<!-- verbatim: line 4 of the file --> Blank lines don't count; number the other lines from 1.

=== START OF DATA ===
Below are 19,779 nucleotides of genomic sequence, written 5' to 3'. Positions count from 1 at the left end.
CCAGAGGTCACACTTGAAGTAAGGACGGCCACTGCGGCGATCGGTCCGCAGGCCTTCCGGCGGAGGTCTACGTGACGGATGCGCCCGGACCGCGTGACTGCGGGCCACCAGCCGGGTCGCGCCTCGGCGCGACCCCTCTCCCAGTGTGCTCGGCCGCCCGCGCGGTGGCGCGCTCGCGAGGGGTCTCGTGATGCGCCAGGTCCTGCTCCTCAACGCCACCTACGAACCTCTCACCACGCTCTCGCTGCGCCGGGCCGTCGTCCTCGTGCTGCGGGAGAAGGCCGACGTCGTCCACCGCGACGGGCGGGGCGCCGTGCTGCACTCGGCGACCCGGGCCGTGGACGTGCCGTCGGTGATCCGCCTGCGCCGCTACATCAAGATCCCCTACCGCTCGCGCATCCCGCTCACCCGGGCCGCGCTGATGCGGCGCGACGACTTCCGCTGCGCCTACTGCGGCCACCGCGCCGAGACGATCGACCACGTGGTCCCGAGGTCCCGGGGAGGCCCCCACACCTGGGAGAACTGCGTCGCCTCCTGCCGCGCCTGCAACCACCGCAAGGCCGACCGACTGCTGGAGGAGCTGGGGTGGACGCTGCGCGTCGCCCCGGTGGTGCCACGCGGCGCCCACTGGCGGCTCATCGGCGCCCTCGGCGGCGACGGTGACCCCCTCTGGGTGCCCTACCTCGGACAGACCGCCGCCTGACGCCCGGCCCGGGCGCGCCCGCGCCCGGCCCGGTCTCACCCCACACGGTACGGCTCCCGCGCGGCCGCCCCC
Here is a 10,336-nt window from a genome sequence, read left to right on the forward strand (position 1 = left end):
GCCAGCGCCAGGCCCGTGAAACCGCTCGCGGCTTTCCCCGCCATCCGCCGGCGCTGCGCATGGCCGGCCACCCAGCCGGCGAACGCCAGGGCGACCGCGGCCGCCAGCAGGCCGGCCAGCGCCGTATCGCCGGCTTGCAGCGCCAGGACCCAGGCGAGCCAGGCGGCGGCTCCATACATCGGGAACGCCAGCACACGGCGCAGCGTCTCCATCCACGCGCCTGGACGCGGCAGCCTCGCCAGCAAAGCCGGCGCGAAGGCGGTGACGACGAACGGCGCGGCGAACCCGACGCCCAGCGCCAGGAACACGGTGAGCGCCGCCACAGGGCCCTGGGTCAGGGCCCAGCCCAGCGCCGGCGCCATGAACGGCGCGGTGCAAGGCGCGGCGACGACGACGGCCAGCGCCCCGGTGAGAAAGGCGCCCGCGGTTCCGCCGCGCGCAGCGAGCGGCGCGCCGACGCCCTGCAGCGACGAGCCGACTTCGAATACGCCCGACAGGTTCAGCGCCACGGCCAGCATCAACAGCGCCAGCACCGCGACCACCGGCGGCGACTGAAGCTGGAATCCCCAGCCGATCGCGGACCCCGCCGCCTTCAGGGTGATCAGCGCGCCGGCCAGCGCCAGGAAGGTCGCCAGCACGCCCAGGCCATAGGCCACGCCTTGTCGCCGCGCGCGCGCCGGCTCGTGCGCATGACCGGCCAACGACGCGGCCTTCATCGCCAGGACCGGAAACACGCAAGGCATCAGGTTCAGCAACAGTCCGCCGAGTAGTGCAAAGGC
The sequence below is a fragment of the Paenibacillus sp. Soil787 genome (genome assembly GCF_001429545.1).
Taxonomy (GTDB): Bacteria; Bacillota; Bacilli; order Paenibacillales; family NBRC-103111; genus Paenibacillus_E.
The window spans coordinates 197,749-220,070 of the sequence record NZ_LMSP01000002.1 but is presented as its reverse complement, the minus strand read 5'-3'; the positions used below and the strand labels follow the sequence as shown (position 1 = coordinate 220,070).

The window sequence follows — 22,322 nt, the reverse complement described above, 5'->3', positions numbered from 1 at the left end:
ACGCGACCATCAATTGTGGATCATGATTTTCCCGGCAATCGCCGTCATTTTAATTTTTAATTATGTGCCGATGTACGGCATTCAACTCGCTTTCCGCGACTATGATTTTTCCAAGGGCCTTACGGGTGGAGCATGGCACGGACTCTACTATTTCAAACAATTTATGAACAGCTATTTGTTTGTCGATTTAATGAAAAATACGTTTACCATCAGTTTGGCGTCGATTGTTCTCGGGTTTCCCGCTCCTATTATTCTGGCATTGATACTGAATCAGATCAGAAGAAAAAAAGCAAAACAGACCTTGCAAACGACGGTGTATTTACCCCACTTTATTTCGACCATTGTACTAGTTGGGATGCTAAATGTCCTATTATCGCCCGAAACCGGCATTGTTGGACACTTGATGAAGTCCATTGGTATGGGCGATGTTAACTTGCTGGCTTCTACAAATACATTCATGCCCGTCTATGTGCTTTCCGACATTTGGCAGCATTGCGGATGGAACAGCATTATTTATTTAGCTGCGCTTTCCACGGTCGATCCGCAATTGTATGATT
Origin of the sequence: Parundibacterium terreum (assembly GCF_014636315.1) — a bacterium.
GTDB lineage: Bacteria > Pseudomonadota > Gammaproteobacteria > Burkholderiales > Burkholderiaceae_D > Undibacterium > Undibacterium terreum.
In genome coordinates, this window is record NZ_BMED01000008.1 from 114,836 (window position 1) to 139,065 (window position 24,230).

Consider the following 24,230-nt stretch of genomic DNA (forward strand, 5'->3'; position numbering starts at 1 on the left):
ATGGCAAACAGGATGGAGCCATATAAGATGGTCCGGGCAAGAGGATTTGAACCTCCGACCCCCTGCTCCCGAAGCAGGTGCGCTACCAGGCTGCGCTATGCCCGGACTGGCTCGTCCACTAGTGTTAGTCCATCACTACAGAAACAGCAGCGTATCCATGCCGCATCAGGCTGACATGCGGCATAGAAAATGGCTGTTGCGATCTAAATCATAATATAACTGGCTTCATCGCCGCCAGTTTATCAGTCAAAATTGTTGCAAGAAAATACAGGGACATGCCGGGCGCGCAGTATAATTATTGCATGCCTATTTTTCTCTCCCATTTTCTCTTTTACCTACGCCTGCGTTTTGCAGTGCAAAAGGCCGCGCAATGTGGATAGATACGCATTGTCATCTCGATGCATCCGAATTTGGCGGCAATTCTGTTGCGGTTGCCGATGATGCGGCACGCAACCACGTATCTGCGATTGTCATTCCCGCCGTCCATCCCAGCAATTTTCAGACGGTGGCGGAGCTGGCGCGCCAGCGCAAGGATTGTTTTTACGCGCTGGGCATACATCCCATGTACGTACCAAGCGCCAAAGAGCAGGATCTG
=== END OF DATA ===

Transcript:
GCCAGCGCCAGGCCCGTGAAACCGCTCGCGGCTTTCCCCGCCATCCGCCGGCGCTGCGCATGGCCGGCCACCCAGCCGGCGAACGCCAGGGCGACCGCGGCCGCCAGCAGGCCGGCCAGCGCCGTATCGCCGGCTTGCAGCGCCAGGACCCAGGCGAGCCAGGCGGCGGCTCCATACATCGGGAACGCCAGCACACGGCGCAGCGTCTCCATCCACGCGCCTGGACGCGGCAGCCTCGCCAGCAAAGCCGGCGCGAAGGCGGTGACGACGAACGGCGCGGCGAACCCGACGCCCAGCGCCAGGAACACGGTGAGCGCCGCCACAGGGCCCTGGGTCAGGGCCCAGCCCAGCGCCGGCGCCATGAACGGCGCGGTGCAAGGCGCGGCGACGACGACGGCCAGCGCCCCGGTGAGAAAGGCGCCCGCGGTTCCGCCGCGCGCAGCGAGCGGCGCGCCGACGCCCTGCAGCGACGAGCCGACTTCGAATACGCCCGACAGGTTCAGCGCCACGGCCAGCATCAACAGCGCCAGCACCGCGACCACCGGCGGCGACTGAAGCTGGAATCCCCAGCCGATCGCGGACCCCGCCGCCTTCAGGGTGATCAGCGCGCCGGCCAGCGCCAGGAAGGTCGCCAGCACGCCCAGGCCATAGGCCACGCCTTGTCGCCGCGCGCGCGCCGGCTCGTGCGCATGACCGGCCAACGACGCGGCCTTCATCGCCAGGACCGGAAACACGCAAGGCATCAGGTTCAGCAACAGTCCGCCGAGTAGTGCAAAGGC